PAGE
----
Communicate immediately. When a mistake happens, you have to let those who are affected know immediately. Don’t let too much time pass—the longer you wait, the more difficult it becomes. Don’t go into tedious detail, but let them know what happened, how it happened, and as much as you know about how you plan to make it right and keep it from happening again. By giving people advance notice, you can often manage the situation and avoid further damage.

    Stop the bleeding. Whatever the circumstances, one of your top priorities should be to do everything you can to prevent further damage. If relationships are in danger, apologize quickly. If there are financial issues involved, recover as much as you can as quickly as you can. Look at every affected area and move to protect anything that the damage hasn’t reached.

    Next steps. Part of recovering from a deadly mistake is not letting your mistakes define you or make you afraid of taking chances again. Focus on solutions and don’t allow things to fester or leave it for someone else to clean up your mess. Show those around you that they can count on your leadership even in the worst times. Do everything you can to steer the recovery toward the best possible outcome, then put it behind you and focus on the future.

    Demonstrate that you’ve learned from the experience. Making a mistake is never a good thing, but very few things in life are 100 percent negative. Every mistake—even the worst—has something to teach us, and you can show up differently next time by showing that you’ve grown. If you’re going to pay the price for the mistake, you might as well benefit from the learning that comes with it. Mistakes play a critical role in leadership development because they teach you how to deal with situations that don’t go your way and they show you can change.

    Lead from within: The most useful thing you can do is translate a deadly mistake into a valuable moment of leadership development.


     

    N A T I O N A L   B E S T S E L L E R
    The Leadership Gap: What Gets Between You and Your Greatness

    After decades of coaching powerful executives around the world, Lolly Daskal has observed that leaders rise to their positions relying on a specific set of values and traits. But in time, every executive reaches a point when their performance suffers and failure persists. Very few understand why or how to prevent it.

    buy now

     


    Additional Reading you might enjoy:

     

    Photo Credit: iStockPhotos

    The post How to Recover After a Deadly Leadership Mistake appeared first on Lolly Daskal.

     
  • feedwordpress 08:00:18 on 2018/10/29 Permalink
    Tags: , , Lead From Within, , , , ,   

    6 Powerful Habits of The Most Productive Teams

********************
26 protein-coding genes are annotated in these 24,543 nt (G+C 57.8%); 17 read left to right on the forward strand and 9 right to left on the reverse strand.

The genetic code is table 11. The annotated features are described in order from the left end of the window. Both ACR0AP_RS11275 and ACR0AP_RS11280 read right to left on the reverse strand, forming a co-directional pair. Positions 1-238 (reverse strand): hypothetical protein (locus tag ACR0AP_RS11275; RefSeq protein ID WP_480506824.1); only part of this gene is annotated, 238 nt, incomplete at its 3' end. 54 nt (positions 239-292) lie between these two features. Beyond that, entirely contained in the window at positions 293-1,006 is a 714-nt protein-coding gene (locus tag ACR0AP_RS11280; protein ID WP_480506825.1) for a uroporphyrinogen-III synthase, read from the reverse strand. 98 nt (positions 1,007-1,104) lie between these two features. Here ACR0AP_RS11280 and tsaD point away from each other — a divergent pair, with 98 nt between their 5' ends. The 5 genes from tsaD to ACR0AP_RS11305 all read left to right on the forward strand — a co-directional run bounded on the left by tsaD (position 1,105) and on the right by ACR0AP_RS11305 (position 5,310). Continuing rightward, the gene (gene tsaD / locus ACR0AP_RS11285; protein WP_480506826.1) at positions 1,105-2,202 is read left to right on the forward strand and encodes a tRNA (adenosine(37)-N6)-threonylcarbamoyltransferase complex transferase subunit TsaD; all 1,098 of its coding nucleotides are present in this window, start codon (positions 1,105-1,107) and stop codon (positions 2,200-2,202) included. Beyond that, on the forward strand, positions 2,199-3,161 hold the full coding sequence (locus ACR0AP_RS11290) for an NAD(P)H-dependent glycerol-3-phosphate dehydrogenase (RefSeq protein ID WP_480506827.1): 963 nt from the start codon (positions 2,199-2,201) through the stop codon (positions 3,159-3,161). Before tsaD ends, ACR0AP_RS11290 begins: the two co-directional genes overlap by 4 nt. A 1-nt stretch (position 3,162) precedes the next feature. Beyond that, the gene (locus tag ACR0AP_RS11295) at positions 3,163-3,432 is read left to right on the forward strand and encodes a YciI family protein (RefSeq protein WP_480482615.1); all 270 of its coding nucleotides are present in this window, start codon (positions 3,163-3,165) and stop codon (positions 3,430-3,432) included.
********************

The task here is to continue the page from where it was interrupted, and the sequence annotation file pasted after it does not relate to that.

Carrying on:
Every team has its own habits, but some habits—like some teams—are more effective than others. Building and reinforcing good habits can be the key to a cohesive and productive team. Make sure your team is supported with habits that will take them from vision to goals to achievement. Here are some of the best:

    Keep the safety net strong. Productive teams are not scared of failing or messing up. They’re not afraid to take risks and be vulnerable with each other, because they have the security of knowing no one will fault them if things go sideways. The essence of a great productive team is the combination of accepting risk while insisting on excellence. Every team member wants to know: Can I take risks without feeling insecure or embarrassed?

    Create structure and clarity. The best teams assign each member a clear role with clear plans, guidelines and goals. They make sure that they’ve fit the best qualified person in each key role on the basis of background and personality, and they make sure everyone has the training they need to meet high expectations. The result is an impressive structure and clarity that make effectiveness almost a given.
    Every team member wants to know: Are goals, roles, and execution plans clear? Do I know what’s expected of me, is it a good fit, and do I have the training I need to do it well?

    Work at an optimal pace. It’s not about speed but finding the right pace. If your team moves too quickly, burnout will soon begin to set in; too slowly, and things become stagnant. Productive teams know they have to find the right balance as they continue to grow and achieve. The environment in which teams operate is more important than ever. Every team member wants to know: Do I have to work around the clock to look productive, or can I pace myself to bring out my best work?